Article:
Who: Jack Ganssle, The Ganssle Group
When: April 28, 2009
Civil engineers have learned how to avoid failure from their rich history of bridge collapses, tunnel floodings, and building disintegrations. The firmware world is quite different; it seems we all make the same mistakes, repeatedly. Yet most problems have similar root causes. In this talk we’ll examine a number of embedded disasters, large and small, and extract lessons we must learn to improve our code.
Jack Ganssle helps developers build better embedded systems faster.
He started, developed and sold three electronics companies; including one of the world’s leading producers of embedded development tools.
He developed or managed the development of over 100 embedded products, including in-circuit emulators, underwater navigation equipment (some used to recover Space Shuttle Challenger’s wreckage), steel thickness gauges, near-IR protein measurement instruments, the White House security system, compilers, colorimeters, numerous classified Government systems… and even one device that analyzed cow poop!
Jack is the Technical Editor of Embedded Systems Programming magazine as well as author of the magazine’s monthly column “Breakpoints”. He has published over 600 articles on different aspects of embedded development, as well as six books on the subject. On-line, he writes the weekly Embedded Pulse column on embedded.com and is editor of The Embedded Muse, a free bi-weekly email newsletter.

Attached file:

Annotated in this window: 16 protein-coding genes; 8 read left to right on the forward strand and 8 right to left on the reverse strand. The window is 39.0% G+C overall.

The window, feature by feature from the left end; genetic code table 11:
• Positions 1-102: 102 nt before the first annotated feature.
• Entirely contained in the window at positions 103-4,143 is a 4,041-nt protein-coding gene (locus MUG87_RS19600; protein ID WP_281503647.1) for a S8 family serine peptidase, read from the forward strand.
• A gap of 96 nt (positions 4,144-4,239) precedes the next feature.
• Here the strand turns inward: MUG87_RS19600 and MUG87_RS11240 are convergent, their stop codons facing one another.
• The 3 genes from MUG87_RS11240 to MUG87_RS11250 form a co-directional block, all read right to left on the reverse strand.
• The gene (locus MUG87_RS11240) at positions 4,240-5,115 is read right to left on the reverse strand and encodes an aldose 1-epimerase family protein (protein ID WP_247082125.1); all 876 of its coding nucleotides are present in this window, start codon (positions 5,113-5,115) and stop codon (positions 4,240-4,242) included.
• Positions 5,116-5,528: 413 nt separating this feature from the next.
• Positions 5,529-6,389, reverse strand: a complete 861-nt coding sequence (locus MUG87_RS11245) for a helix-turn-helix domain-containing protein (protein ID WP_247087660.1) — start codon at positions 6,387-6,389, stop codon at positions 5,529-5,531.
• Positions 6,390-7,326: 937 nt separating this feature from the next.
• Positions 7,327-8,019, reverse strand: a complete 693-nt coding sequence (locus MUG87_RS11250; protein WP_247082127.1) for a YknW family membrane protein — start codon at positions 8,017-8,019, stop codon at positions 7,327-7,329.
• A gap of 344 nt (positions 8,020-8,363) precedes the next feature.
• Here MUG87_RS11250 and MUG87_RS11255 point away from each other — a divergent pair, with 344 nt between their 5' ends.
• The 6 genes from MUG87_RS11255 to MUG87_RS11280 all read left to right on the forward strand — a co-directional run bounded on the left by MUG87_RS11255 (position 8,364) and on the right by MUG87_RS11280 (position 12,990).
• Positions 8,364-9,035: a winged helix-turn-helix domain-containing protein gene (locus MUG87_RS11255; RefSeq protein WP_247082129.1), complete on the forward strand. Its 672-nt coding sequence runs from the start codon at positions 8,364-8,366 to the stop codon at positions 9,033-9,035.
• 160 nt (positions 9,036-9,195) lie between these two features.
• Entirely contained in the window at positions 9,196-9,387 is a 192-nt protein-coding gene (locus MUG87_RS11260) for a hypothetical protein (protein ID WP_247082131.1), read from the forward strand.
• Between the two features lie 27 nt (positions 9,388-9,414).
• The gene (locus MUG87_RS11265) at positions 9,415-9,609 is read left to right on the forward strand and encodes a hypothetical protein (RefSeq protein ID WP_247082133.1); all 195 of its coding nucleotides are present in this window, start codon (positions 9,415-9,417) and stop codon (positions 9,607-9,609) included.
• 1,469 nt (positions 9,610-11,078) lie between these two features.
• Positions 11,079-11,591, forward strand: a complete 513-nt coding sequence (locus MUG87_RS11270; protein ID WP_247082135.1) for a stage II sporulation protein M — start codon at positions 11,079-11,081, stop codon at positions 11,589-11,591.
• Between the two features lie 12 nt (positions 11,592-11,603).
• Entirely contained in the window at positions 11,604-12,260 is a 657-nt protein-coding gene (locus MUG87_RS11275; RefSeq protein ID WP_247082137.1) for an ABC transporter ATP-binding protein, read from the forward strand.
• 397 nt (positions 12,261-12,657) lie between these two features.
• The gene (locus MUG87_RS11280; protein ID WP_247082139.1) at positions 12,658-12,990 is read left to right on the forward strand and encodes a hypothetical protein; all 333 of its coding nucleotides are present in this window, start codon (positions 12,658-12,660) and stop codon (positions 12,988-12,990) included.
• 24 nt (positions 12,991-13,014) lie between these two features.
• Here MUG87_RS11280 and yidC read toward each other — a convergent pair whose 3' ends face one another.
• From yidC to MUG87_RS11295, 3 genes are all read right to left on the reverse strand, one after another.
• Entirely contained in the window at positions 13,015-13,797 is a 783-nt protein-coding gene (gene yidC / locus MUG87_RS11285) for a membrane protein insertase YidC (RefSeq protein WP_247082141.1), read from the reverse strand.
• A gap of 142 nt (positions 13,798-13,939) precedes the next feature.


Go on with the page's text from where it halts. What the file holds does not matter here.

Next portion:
Also an avid sailor, he has written numerous articles on ocean voyaging and a book about his offshore debacles.
Lecturing and Teaching
For over a decade Jack has lectured at symposiums and conferences on electronics and software all over the world. His Better Firmware Faster seminar has helped thousands of developers get products to market faster with fewer problems.
He has presented the Keynote speech at many major events, including the two Embedded Systems Conferences.
Jack currently serves on Embedded System Design’s Editorial Review Board, as well as the boards of several pre-IPO corporations. He has also worked as an Expert Witness.
Jack is a member of NASA’s Super Problem Resolution Team, a team of advisors formed in the wake of Columbia’s loss to help NASA with issues requiring special expertise not available in-house.